If you’re looking into starting a business, you likely realize that there are many options to choose from when selecting a corporate structure for it. There are various pros and cons associated with the many incorporation structures that exist.
When starting a business, considering the option of an LLC might be worth some serious consideration. An LLC provides many of the same protections as a corporation while still allowing one to operate as a small business.
What is an LLC, and what are the benefits associated with it?
An LLC is a limited liability company. For income tax purposes, it has a pass-through treatment similar to a sole proprietorship or partnership. One detail that sets an LLC apart from a sole proprietorship or partnership is that an LLC limits an owner’s personal liability.
Any debts incurred by an LLC, whether via lawsuits, liens or claims, are limited to the business’ assets. These lienholders are generally unable to pursue the personal assets held by a business owner if their incorporation structure is an LLC. These protections don’t apply if the LLC owner engages in illicit activities or some instances of negligence, though.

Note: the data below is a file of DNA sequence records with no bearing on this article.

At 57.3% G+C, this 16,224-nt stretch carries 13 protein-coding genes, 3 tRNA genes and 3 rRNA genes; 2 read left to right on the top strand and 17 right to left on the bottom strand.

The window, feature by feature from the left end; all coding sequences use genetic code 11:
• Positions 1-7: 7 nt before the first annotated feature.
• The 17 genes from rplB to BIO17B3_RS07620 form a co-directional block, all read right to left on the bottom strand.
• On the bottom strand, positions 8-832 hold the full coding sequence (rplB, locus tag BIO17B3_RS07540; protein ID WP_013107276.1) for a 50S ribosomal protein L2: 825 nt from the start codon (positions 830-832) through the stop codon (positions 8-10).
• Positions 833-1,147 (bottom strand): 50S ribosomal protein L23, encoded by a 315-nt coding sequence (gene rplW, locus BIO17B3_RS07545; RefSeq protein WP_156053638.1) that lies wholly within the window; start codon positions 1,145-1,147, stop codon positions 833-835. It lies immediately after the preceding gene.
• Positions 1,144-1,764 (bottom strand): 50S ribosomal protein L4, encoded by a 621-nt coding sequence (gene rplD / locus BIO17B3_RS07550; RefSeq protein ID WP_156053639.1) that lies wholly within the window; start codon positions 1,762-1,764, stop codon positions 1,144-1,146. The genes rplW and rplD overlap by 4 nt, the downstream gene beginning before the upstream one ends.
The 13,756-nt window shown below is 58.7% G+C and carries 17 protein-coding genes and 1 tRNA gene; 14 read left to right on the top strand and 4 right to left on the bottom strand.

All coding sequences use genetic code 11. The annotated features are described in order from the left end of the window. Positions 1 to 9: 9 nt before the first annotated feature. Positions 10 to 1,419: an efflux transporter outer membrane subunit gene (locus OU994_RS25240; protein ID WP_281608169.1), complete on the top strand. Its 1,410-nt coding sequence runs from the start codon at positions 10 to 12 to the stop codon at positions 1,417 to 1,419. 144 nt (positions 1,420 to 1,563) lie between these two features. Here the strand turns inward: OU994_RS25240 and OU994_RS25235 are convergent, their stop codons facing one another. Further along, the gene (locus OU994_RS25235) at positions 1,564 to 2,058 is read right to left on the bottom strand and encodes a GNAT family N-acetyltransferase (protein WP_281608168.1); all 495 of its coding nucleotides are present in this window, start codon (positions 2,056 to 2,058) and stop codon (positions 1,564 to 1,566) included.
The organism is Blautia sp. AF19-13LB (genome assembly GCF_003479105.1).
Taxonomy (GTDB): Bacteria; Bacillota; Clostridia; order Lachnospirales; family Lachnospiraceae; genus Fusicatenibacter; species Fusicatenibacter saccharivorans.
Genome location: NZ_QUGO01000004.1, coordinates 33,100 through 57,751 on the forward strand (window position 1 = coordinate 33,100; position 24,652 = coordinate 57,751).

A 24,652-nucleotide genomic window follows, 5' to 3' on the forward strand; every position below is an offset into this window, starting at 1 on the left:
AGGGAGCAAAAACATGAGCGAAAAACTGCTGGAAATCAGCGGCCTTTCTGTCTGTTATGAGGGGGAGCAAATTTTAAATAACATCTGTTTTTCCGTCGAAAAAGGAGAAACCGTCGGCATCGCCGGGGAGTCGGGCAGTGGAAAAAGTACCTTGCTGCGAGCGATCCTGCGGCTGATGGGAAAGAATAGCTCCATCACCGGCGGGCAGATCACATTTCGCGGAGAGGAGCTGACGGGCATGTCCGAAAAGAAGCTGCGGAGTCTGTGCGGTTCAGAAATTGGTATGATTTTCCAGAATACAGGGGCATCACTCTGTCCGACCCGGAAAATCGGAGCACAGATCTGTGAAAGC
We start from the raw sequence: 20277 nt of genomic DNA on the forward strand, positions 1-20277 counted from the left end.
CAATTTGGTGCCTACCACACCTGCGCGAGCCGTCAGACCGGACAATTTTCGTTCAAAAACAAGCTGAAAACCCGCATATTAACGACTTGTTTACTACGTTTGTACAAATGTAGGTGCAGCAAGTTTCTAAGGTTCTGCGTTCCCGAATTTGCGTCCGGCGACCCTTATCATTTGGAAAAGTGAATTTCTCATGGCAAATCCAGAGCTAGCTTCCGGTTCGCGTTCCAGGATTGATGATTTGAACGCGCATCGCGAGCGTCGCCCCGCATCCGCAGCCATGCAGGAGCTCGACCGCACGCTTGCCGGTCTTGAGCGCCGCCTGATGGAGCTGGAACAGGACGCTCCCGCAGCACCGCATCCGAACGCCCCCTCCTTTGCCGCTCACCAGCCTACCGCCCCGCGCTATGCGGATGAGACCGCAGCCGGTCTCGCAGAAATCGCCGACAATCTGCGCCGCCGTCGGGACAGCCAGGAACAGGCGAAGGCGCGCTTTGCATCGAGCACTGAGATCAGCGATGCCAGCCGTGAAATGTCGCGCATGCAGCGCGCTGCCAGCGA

From a tax perspective, an LLC is not considered a distinct entity like a corporation. Thus, the LLC owner still has to report both profits and losses on their personal income tax returns, much like a sole proprietorship or partnership would have to do.
How does someone set up an LLC?
One of the first steps to setting up an LLC is for its owner to select a business name that no one else is using. The name must include “LLC.” The LLC’s owner must then file Articles of Organization. They must appoint a registered agent and pay any required fees. An LLC’s owner also needs to draft an LLC Operating Agreement.
You may find it helpful to have a business formation attorney guide you through the incorporation process to ensure that you meet all your responsibilities.